Consumers clamour for lower credit card charges

The STAR online

Sunday February 1, 2009

By LOH FOON FONG

PETALING JAYA:

With lending rates reduced and lower cost of funds, consumers are now rallying for credit card interest rates to be slashed to help them get out of debt.

Credit card interest is now pegged at 18% a year (1.5% a month) making it an uphill task for those with large outstanding balances to be debt-free.

If one can only afford to pay the minimum 5% repayment each month, it could take forever to repay as balances snowball under the high interest rate.

There are 10.3 million credit cardholders in the country with total debt standing at RM22.8bil as of Dec 2008.

“The actual cost of funds have reduced greatly, to about 2% to 3%. If you consider that, banks are making enormous profits with the 18% credit card interest rate,” said a businessman who wished to remain anonymous.

Deputy Finance Minister Datuk Kong Cho Ha concurred, saying that banks should lower the credit card interest rates, adding that there was a sizeable number of credit card holders, who form a large clientele for banks.

Kong said although Bank Negara fixed the rate at 18%, banks could lower the credit card interest rate on their own.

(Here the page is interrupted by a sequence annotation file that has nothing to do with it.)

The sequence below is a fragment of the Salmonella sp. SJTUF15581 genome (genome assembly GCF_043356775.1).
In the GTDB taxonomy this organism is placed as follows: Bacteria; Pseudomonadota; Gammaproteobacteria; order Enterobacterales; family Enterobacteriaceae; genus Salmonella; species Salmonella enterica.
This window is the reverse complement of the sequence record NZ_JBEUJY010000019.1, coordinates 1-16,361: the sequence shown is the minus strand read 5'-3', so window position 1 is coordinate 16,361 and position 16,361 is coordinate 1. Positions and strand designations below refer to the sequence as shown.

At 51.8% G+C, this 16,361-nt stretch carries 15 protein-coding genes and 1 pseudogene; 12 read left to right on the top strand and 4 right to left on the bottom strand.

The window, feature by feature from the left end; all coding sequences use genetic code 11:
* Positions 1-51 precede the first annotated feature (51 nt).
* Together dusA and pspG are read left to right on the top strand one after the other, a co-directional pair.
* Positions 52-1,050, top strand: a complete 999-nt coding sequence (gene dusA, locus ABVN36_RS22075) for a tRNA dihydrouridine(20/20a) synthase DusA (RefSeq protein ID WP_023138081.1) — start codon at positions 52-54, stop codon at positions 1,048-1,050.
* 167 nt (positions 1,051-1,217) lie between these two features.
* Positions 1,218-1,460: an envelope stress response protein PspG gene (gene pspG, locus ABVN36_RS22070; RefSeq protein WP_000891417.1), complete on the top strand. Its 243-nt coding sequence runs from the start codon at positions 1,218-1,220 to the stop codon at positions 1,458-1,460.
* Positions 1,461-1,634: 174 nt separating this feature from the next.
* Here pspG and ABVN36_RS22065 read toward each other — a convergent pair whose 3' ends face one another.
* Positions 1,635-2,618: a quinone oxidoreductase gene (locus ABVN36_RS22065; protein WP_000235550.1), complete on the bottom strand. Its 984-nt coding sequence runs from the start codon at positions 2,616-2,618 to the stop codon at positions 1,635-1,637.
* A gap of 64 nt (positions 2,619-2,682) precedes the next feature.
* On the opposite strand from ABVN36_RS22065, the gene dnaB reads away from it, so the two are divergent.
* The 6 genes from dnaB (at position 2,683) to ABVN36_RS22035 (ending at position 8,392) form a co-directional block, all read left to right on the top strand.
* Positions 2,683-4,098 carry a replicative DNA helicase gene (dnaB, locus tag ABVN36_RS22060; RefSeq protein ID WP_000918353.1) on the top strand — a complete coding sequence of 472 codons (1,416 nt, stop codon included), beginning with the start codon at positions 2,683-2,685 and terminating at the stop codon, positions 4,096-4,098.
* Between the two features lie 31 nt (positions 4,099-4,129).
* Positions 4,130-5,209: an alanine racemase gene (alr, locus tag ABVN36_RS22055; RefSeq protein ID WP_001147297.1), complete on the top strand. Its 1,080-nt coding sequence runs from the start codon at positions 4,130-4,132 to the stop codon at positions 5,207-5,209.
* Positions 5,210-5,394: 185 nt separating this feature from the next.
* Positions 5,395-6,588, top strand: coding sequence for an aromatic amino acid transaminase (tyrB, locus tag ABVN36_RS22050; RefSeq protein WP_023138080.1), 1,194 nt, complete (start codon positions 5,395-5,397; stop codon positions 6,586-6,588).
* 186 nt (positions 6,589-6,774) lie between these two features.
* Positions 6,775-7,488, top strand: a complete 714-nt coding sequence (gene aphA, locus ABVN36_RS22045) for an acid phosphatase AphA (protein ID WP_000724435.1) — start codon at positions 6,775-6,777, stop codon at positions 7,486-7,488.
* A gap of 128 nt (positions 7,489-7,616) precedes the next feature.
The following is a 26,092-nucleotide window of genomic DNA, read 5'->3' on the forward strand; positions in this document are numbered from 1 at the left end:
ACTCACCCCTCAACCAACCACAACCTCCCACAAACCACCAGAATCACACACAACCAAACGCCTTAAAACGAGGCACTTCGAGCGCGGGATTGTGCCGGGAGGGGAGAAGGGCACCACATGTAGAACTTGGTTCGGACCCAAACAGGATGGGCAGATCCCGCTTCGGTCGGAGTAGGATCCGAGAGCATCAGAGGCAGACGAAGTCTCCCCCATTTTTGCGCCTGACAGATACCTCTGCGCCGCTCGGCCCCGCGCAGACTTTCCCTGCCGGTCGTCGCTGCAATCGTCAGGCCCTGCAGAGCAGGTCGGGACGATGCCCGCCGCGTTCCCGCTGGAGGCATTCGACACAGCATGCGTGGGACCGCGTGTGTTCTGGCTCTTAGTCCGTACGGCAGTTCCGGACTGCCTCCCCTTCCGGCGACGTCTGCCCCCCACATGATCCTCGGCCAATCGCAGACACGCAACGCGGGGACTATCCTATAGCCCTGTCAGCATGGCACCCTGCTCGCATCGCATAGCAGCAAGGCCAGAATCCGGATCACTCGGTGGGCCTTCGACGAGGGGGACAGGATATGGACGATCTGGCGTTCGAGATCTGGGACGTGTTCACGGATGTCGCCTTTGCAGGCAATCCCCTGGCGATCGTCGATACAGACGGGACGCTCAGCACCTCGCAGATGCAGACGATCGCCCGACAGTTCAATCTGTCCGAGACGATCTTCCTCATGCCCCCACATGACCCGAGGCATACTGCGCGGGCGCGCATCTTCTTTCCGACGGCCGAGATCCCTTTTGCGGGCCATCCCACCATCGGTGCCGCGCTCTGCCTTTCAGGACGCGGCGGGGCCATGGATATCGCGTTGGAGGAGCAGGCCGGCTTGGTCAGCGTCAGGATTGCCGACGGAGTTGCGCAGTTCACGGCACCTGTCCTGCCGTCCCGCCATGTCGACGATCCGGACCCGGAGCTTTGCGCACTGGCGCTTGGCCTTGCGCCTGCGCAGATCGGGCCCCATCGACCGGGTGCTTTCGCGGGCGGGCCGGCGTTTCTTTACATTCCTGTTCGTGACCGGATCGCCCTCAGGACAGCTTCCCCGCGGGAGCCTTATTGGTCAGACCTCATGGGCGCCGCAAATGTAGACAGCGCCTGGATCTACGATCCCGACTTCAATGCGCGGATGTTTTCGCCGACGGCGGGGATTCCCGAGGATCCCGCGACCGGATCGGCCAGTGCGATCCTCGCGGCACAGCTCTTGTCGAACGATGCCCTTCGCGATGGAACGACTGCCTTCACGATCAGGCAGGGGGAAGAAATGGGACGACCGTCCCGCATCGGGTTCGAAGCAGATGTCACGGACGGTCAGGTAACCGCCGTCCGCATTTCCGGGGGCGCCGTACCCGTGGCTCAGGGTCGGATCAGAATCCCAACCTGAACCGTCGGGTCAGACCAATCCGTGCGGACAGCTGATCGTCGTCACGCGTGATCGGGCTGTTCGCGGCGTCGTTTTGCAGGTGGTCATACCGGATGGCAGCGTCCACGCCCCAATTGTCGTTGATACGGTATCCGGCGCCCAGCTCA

Recently, Bank Negara announced a 75 basis point cut in the indicative overnight policy rate or OPR to 2.5%.

Following this, banks reduced their base lending rates (BLR), which eased the burden on those servicing housing and mortgage loans.

The country’s largest bank, Maybank, has reduced its BLR to 5.95%, from 6.5%, with RHB Bank, Hong Leong Bank, CIMB and Bumiputera Commerce Holding Bhd also among other banks fixing a similar BLR.

Many feel it is about time that credit card interest rate be adjusted, given the challenging economic scenario.

Consumers Association of Penang (CAP) president S.M. Mohamed Idris called for the 20-day interest free period for credit cardholders making purchases to be reinstated, regardless of whether they paid their outstanding balances in full.

“Those who cannot afford to make full payments can never get to enjoy the interest free period,” he said, adding that such cardholders could end up with spiralling balances.

Mohamed Idris said the previous system of offering the 20-day interest free period helped to ease the financial burden on credit card debtors.

Association of Banks executive director Chuah Mei Lin said the body would consider the suggestions.

“We have frequent dialogues with Bank Negara and this is something that we will bring up,” she told The Star.

She explained that the credit card interest rate was actually intended to discourage people from spending beyond their means.

“We want consumers to be prudent in their expenditure,” she said, reiterating that credit card use was meant to be a short-term deferment payment for goods acquired.

Chuah said the credit card interest rate was fixed and not pegged to the BLR.

“Credit card interest rates are different from loan interest rates, because they are not tied to the BLR. It also carries a different kind of risk compared to loans in that there is no cash flow or collateral,” she said.

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